10. It got a bit late. In short, what I think I'm saying is that if you want to make your speakers produce a sound as similar as possible to your violin you need to close-mike (or record in a completely dead acoustic). But if you want to simulate an enjoyable listening experience in a hall, that's another matter
  11. You're right about crosstalk, but I'm thinking of a single instrument. If we're listening through headphones, close or distance miking should be equally truthful since what the the two poles of the mic detect is pretty much what gets relayed to the ears, left and right directly. The binaural technique takes this approach to the limit by simulating a human head in order to create a realistic sound shadow and interaural time difference. But when the recorded signal is put out through speakers we hear the output of both speakers though both ears so any real interaural time and intensity information is almost completely lost. With any combination of instruments the engineer's skill lies in creating the right kind of mix in order to get a stereo sound stage which isn't necessarily "truthful" but convincing. Using a single mono mic on the other hand we can presumably get a very similar experience to a one-eared listener on the spot.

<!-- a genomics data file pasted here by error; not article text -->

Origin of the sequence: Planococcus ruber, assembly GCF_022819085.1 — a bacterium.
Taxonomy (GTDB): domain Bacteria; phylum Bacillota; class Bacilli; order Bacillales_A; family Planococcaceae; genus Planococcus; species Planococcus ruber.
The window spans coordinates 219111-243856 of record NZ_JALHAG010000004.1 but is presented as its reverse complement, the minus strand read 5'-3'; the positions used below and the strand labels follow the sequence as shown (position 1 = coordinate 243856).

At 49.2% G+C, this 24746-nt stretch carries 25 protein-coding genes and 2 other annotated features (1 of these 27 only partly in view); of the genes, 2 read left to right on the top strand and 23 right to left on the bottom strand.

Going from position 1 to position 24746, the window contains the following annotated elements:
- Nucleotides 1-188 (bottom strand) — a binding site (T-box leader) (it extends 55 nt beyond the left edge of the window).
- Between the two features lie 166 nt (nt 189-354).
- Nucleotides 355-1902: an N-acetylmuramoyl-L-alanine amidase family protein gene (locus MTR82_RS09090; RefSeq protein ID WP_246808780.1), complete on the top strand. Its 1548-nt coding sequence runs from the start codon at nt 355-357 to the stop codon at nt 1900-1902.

12. matesic

    Violin ID

    Certainly not this one! Having tried out three of his and inspected several more, Luff is one of the few makers of whom I might confidently say that
  13. As I see it the simple reason for close miking is so that the recording emulates the source, rather than what you hear at a distance. In practice of course, since most people's listening room doesn't have a very grateful acoustic and a lot of listening is done through headphones most recordings compromise by incorporating some acoustic information too. "Binaural" is the most truthful way to go!
  14. I think of mine not as a collection but a sanctuary. The danger with an accumulation is that the next stage is a hoard. Amati (one of their experts told me) have recently disposed of one man's "accumulation" of 2500 violins. But to reprise the sporting theme, you must have read of the first ever auction of sneakers
  15. I'm pondering the strange things people collect and what exactly defines a "collection" of anything - baseball cards you occasionally look at and say "yes, that's mine", books you're unlikely to reread, violins you hardly play enough to keep in tune, dated artworks by people the experts once said were up-and-coming, teapots...any group of related items assembled to no practical purpose. It's all pretty daft, isn't it?